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NYT Gets Hysterical About Non-Existent Debt Crisis

It is common practice for people who completely missed the housing bubble to warn about another impending debt crisis which will sink the economy when it bursts. In this vein, we have a New York Times editorial telling us about the dangerous increase in credit card debt.

The piece tells readers:

“And now rates are now rising at time when household debt reached a record $13.21 trillion in the first quarter. Household debt service payments as a percentage of disposable income hit 5.9 percent in the first quarter, according to the Federal Reserve, a figure not reached since just before the Great Recession. Average credit card debt per borrower is about $5,700 and growing at a rate of 4.7 percent while wages are growing at about 3 percent. That can’t continue forever.”

Since they had the Fed’s data on debt burdens in front of them, they should have known the full picture, which is below.

fredgraph

Are you scared?

The piece also includes several other silly comparisons, starting with the comparison of the growth in average household debt to the growth in the average hourly wage. The czar of apples to apples insists they use average household income, which in nominal terms is growing at roughly the same rate. The editorial also repeatedly compares wealth to the 2007 bubble peaks. Surprise! We haven’t recovered.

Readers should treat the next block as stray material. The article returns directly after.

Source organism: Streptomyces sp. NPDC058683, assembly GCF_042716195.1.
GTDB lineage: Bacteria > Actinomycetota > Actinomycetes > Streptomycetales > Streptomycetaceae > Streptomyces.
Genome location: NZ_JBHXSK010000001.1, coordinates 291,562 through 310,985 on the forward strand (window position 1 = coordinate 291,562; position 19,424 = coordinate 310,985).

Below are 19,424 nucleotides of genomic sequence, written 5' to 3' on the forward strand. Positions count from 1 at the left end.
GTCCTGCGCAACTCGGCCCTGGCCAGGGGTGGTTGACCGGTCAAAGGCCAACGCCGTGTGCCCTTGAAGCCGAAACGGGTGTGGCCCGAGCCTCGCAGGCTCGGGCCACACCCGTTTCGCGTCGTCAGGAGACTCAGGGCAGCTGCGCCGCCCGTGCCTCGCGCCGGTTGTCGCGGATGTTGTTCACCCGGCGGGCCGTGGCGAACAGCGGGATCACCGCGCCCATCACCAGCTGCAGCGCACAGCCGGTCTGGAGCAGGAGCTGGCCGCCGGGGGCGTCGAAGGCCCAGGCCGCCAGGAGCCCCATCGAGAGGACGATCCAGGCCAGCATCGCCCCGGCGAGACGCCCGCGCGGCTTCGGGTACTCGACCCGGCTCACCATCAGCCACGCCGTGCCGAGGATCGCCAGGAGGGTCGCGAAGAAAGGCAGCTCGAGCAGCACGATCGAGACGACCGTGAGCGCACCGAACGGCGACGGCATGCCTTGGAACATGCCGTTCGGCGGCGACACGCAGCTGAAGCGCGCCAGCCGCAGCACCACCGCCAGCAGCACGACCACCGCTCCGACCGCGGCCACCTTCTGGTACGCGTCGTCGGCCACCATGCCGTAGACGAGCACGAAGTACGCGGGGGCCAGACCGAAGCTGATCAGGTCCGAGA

The basis of the piece is the bad news that when the Fed raises interest rates it will mean higher interest payments on credit card debt. I am happy to have the NYT as an ally in the battle against unnecessary interest rate hikes, but the burden on credit card debt hardly tops the charts as a reason. Suppose interest rates rise 2.0 percentage points (a huge increase) on $1 trillion in credit card debt. That comes to $20 billion a year or about $150 a year per household. That’s not altogether trivial, but not a concern that keeps me awake at night.

It would be a much greater concern if Fed rate hikes kept 2-3 million people from working and lowered the wages on 30 or 40 million low and moderate wage workers by reducing their bargaining power. There is some value in keeping your eye on the ball and actually knowing something about the topics on which you write.

This column originally ran in Beat the Press.

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Dean Baker is the senior economist at the Center for Economic and Policy Research in Washington, DC. 

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